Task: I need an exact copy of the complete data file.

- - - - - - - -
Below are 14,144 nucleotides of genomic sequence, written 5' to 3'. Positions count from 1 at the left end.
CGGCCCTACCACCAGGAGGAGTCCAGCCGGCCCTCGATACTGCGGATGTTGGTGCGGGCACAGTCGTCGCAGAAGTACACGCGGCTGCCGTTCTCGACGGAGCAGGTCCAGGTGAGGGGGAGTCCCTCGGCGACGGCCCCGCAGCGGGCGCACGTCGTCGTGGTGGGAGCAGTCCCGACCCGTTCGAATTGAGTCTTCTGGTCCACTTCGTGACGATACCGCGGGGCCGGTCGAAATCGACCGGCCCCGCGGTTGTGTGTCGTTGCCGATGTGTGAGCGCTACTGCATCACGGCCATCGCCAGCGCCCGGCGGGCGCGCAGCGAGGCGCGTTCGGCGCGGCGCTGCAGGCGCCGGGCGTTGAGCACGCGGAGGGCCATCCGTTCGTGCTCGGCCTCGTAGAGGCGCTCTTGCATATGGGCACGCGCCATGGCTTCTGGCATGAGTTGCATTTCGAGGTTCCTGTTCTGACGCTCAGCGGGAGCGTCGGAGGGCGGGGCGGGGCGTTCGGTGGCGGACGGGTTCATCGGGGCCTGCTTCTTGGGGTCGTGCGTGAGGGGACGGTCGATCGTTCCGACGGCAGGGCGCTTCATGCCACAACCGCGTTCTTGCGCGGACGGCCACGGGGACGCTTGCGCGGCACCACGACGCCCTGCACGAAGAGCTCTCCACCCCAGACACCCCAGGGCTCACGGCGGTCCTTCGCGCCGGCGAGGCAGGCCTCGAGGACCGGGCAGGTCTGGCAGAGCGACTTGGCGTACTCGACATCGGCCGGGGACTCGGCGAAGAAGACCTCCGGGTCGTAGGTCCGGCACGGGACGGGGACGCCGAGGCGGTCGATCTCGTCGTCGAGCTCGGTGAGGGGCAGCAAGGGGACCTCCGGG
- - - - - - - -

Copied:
Below are 14,144 nucleotides of genomic sequence, written 5' to 3'. Positions count from 1 at the left end.
CGGCCCTACCACCAGGAGGAGTCCAGCCGGCCCTCGATACTGCGGATGTTGGTGCGGGCACAGTCGTCGCAGAAGTACACGCGGCTGCCGTTCTCGACGGAGCAGGTCCAGGTGAGGGGGAGTCCCTCGGCGACGGCCCCGCAGCGGGCGCACGTCGTCGTGGTGGGAGCAGTCCCGACCCGTTCGAATTGAGTCTTCTGGTCCACTTCGTGACGATACCGCGGGGCCGGTCGAAATCGACCGGCCCCGCGGTTGTGTGTCGTTGCCGATGTGTGAGCGCTACTGCATCACGGCCATCGCCAGCGCCCGGCGGGCGCGCAGCGAGGCGCGTTCGGCGCGGCGCTGCAGGCGCCGGGCGTTGAGCACGCGGAGGGCCATCCGTTCGTGCTCGGCCTCGTAGAGGCGCTCTTGCATATGGGCACGCGCCATGGCTTCTGGCATGAGTTGCATTTCGAGGTTCCTGTTCTGACGCTCAGCGGGAGCGTCGGAGGGCGGGGCGGGGCGTTCGGTGGCGGACGGGTTCATCGGGGCCTGCTTCTTGGGGTCGTGCGTGAGGGGACGGTCGATCGTTCCGACGGCAGGGCGCTTCATGCCACAACCGCGTTCTTGCGCGGACGGCCACGGGGACGCTTGCGCGGCACCACGACGCCCTGCACGAAGAGCTCTCCACCCCAGACACCCCAGGGCTCACGGCGGTCCTTCGCGCCGGCGAGGCAGGCCTCGAGGACCGGGCAGGTCTGGCAGAGCGACTTGGCGTACTCGACATCGGCCGGGGACTCGGCGAAGAAGACCTCCGGGTCGTAGGTCCGGCACGGGACGGGGACGCCGAGGCGGTCGATCTCGTCGTCGAGCTCGGTGAGGGGCAGCAAGGGGACCTCCGGG